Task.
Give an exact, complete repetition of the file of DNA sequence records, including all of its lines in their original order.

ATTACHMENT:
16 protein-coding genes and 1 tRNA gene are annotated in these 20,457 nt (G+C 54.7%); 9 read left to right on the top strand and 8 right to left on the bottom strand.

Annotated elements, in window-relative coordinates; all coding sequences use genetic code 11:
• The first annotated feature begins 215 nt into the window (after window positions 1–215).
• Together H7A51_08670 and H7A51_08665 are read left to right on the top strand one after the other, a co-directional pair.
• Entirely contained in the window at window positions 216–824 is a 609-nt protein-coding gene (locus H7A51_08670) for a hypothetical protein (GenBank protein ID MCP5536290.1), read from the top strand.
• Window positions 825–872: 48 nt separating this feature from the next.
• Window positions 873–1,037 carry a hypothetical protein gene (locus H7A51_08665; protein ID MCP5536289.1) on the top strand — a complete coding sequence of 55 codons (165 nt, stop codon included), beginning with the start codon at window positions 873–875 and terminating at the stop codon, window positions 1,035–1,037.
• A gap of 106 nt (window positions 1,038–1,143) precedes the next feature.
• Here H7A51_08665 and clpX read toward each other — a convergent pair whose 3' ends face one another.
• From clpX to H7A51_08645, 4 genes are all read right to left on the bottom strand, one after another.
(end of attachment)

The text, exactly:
16 protein-coding genes and 1 tRNA gene are annotated in these 20,457 nt (G+C 54.7%); 9 read left to right on the top strand and 8 right to left on the bottom strand.

Annotated elements, in window-relative coordinates; all coding sequences use genetic code 11:
• The first annotated feature begins 215 nt into the window (after window positions 1–215).
• Together H7A51_08670 and H7A51_08665 are read left to right on the top strand one after the other, a co-directional pair.
• Entirely contained in the window at window positions 216–824 is a 609-nt protein-coding gene (locus H7A51_08670) for a hypothetical protein (GenBank protein ID MCP5536290.1), read from the top strand.
• Window positions 825–872: 48 nt separating this feature from the next.
• Window positions 873–1,037 carry a hypothetical protein gene (locus H7A51_08665; protein ID MCP5536289.1) on the top strand — a complete coding sequence of 55 codons (165 nt, stop codon included), beginning with the start codon at window positions 873–875 and terminating at the stop codon, window positions 1,035–1,037.
• A gap of 106 nt (window positions 1,038–1,143) precedes the next feature.
• Here H7A51_08665 and clpX read toward each other — a convergent pair whose 3' ends face one another.
• From clpX to H7A51_08645, 4 genes are all read right to left on the bottom strand, one after another.